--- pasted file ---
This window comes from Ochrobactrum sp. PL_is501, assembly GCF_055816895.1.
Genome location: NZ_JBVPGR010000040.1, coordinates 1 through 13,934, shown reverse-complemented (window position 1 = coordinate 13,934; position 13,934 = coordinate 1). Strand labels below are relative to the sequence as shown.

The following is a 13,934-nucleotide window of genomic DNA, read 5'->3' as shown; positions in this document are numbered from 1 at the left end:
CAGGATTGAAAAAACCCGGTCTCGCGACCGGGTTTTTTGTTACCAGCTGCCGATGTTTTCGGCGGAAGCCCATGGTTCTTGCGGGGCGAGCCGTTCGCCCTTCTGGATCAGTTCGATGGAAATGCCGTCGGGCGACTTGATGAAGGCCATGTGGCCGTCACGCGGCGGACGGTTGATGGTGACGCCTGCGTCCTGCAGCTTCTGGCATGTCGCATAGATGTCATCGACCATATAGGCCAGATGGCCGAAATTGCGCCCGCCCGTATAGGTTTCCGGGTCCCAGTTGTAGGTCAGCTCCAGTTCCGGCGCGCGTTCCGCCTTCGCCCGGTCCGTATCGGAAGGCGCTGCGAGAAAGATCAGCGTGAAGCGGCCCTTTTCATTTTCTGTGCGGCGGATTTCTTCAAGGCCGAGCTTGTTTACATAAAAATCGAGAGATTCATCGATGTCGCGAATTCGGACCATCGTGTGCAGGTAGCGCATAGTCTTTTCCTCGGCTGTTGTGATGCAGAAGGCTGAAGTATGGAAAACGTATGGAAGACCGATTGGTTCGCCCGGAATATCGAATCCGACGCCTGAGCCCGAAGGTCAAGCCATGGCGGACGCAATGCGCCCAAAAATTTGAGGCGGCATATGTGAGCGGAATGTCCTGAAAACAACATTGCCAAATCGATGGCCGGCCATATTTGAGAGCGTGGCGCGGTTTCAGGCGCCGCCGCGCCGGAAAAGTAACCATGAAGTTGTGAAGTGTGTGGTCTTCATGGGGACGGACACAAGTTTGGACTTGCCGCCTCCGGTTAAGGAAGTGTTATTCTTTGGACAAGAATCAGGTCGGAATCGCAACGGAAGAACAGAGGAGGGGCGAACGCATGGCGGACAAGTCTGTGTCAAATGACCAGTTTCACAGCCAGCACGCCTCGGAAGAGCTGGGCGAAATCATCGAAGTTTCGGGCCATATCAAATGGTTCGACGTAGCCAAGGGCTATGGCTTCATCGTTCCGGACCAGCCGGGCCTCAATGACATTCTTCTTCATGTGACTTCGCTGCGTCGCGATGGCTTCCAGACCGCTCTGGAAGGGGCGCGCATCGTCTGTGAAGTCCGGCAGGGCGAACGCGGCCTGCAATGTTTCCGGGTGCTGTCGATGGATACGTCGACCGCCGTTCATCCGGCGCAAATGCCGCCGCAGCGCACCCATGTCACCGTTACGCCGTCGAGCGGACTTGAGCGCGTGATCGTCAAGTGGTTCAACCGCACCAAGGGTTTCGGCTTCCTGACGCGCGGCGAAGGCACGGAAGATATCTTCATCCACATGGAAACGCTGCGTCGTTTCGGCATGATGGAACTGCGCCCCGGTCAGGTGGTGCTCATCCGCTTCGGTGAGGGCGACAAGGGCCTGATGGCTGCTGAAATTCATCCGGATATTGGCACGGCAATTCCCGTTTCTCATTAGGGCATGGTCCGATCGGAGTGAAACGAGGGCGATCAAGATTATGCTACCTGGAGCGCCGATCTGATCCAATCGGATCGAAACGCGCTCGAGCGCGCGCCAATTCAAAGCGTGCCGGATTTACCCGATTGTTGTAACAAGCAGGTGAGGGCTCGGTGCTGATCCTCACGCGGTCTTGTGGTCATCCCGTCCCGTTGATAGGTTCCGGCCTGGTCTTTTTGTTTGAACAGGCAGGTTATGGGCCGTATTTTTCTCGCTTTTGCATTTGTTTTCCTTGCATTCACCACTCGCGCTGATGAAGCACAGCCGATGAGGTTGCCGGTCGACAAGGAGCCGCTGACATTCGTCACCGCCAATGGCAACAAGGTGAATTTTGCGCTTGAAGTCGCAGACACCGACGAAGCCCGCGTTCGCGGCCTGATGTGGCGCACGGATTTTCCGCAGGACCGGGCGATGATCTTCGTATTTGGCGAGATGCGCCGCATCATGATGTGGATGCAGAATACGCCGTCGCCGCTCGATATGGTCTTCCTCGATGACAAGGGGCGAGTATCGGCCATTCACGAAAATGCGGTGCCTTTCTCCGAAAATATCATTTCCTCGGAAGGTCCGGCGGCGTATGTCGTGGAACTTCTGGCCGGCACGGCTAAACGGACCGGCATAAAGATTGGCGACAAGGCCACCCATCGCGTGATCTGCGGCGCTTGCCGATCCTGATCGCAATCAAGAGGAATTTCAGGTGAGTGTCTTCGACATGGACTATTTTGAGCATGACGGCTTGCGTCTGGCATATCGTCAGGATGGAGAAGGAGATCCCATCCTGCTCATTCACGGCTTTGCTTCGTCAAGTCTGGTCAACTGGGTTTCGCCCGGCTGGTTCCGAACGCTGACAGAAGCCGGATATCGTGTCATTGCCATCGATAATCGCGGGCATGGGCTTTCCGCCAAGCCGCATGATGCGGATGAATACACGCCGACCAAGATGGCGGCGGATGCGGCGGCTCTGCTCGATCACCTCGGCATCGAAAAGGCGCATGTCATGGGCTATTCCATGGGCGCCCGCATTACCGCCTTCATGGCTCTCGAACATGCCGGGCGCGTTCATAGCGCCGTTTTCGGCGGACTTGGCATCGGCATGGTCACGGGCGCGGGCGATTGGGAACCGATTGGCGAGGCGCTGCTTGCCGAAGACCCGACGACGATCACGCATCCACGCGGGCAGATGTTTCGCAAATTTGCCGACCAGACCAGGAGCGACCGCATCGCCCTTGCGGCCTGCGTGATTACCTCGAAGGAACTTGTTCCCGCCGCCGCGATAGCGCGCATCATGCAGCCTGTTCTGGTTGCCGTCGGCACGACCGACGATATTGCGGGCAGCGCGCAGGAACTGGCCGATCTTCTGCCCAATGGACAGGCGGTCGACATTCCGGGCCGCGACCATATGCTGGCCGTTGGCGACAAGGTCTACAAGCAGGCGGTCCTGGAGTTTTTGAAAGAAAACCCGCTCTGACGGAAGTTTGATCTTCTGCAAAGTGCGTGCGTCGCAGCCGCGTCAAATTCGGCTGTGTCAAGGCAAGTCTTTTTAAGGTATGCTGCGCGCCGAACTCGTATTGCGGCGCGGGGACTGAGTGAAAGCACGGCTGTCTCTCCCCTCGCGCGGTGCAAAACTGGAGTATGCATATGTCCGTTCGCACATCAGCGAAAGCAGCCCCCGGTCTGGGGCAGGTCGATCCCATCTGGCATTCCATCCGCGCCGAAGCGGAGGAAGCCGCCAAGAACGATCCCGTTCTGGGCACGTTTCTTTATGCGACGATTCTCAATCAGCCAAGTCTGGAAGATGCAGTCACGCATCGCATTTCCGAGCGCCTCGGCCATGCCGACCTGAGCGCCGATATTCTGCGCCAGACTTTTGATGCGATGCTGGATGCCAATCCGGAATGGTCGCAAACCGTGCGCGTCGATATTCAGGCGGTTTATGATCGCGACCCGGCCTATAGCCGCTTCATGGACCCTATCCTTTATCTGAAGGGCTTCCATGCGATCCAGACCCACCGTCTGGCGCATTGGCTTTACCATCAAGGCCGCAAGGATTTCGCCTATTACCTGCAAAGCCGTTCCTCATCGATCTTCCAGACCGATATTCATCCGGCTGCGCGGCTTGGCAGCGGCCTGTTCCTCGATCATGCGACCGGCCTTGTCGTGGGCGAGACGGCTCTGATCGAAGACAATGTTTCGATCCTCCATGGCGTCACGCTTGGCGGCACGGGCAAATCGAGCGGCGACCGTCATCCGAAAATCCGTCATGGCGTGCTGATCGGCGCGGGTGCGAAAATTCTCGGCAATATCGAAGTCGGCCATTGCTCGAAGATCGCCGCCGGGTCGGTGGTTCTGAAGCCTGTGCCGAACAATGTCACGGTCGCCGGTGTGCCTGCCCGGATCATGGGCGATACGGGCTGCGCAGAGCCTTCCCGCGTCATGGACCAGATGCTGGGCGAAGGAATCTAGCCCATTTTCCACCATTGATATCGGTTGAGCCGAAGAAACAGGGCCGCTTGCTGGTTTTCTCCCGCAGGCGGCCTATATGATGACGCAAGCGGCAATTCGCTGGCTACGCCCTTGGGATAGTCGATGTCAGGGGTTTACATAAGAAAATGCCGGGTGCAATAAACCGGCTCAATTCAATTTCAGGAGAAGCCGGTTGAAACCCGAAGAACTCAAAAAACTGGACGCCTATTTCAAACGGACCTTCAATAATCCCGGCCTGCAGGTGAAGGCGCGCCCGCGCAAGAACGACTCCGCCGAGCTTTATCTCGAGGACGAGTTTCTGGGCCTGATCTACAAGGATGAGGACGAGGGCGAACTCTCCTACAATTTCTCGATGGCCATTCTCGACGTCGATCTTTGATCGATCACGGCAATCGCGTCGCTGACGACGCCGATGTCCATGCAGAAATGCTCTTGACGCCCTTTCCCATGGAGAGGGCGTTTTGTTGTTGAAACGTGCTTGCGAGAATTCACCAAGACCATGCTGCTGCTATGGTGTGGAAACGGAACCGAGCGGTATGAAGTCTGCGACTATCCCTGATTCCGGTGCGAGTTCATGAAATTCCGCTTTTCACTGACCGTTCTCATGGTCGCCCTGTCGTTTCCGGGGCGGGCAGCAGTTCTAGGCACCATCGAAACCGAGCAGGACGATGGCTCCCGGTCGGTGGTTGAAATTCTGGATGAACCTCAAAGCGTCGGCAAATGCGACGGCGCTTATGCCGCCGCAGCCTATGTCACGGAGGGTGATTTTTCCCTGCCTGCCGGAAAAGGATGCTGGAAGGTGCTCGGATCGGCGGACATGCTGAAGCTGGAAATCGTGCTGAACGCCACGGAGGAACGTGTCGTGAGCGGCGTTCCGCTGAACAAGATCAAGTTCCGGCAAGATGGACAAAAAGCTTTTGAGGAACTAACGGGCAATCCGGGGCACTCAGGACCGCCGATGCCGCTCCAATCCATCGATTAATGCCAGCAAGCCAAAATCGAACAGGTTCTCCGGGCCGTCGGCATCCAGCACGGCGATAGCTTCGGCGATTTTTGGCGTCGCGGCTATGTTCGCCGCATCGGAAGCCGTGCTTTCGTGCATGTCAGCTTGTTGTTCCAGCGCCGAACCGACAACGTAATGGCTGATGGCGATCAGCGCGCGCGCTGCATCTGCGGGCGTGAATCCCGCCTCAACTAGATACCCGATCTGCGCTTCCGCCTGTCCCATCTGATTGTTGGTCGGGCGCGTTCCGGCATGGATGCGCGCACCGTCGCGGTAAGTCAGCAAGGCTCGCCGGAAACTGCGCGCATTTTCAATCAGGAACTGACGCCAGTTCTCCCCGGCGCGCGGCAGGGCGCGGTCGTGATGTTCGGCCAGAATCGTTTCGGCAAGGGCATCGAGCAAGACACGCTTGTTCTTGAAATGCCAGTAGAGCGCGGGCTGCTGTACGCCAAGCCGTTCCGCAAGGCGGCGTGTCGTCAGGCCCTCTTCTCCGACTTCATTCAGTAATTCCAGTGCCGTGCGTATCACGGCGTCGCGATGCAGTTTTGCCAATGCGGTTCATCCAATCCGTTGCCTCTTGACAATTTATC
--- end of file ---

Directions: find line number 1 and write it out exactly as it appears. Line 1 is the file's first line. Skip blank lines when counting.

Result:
This window comes from Ochrobactrum sp. PL_is501, assembly GCF_055816895.1.